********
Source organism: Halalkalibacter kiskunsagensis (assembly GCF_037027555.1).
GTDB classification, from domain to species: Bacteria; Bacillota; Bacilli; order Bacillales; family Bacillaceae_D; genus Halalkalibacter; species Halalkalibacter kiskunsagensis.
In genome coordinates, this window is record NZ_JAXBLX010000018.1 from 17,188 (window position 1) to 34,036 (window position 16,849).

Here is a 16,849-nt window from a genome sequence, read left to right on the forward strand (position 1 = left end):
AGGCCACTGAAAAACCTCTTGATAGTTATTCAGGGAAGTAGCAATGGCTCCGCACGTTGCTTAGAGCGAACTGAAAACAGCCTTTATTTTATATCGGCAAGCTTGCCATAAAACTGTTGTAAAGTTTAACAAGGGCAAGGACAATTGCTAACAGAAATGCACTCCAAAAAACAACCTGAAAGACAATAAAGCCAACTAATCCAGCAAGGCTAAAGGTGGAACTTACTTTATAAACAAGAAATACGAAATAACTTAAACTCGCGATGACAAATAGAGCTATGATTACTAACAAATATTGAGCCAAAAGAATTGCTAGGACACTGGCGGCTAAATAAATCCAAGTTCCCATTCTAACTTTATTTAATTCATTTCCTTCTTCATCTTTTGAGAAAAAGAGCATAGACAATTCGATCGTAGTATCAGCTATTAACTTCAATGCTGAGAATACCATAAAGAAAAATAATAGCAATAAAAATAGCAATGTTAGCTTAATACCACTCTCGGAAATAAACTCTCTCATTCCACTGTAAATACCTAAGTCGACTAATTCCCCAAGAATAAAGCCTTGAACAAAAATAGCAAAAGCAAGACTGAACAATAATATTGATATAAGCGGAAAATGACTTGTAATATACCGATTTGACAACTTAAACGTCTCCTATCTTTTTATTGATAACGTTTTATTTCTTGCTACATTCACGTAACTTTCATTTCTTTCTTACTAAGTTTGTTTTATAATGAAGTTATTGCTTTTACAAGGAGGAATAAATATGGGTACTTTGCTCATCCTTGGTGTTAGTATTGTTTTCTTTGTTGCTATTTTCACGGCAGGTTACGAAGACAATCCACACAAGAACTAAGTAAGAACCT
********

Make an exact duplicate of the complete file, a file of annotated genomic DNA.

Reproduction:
Source organism: Halalkalibacter kiskunsagensis (assembly GCF_037027555.1).
GTDB classification, from domain to species: Bacteria; Bacillota; Bacilli; order Bacillales; family Bacillaceae_D; genus Halalkalibacter; species Halalkalibacter kiskunsagensis.
In genome coordinates, this window is record NZ_JAXBLX010000018.1 from 17,188 (window position 1) to 34,036 (window position 16,849).

Here is a 16,849-nt window from a genome sequence, read left to right on the forward strand (position 1 = left end):
AGGCCACTGAAAAACCTCTTGATAGTTATTCAGGGAAGTAGCAATGGCTCCGCACGTTGCTTAGAGCGAACTGAAAACAGCCTTTATTTTATATCGGCAAGCTTGCCATAAAACTGTTGTAAAGTTTAACAAGGGCAAGGACAATTGCTAACAGAAATGCACTCCAAAAAACAACCTGAAAGACAATAAAGCCAACTAATCCAGCAAGGCTAAAGGTGGAACTTACTTTATAAACAAGAAATACGAAATAACTTAAACTCGCGATGACAAATAGAGCTATGATTACTAACAAATATTGAGCCAAAAGAATTGCTAGGACACTGGCGGCTAAATAAATCCAAGTTCCCATTCTAACTTTATTTAATTCATTTCCTTCTTCATCTTTTGAGAAAAAGAGCATAGACAATTCGATCGTAGTATCAGCTATTAACTTCAATGCTGAGAATACCATAAAGAAAAATAATAGCAATAAAAATAGCAATGTTAGCTTAATACCACTCTCGGAAATAAACTCTCTCATTCCACTGTAAATACCTAAGTCGACTAATTCCCCAAGAATAAAGCCTTGAACAAAAATAGCAAAAGCAAGACTGAACAATAATATTGATATAAGCGGAAAATGACTTGTAATATACCGATTTGACAACTTAAACGTCTCCTATCTTTTTATTGATAACGTTTTATTTCTTGCTACATTCACGTAACTTTCATTTCTTTCTTACTAAGTTTGTTTTATAATGAAGTTATTGCTTTTACAAGGAGGAATAAATATGGGTACTTTGCTCATCCTTGGTGTTAGTATTGTTTTCTTTGTTGCTATTTTCACGGCAGGTTACGAAGACAATCCACACAAGAACTAAGTAAGAACCT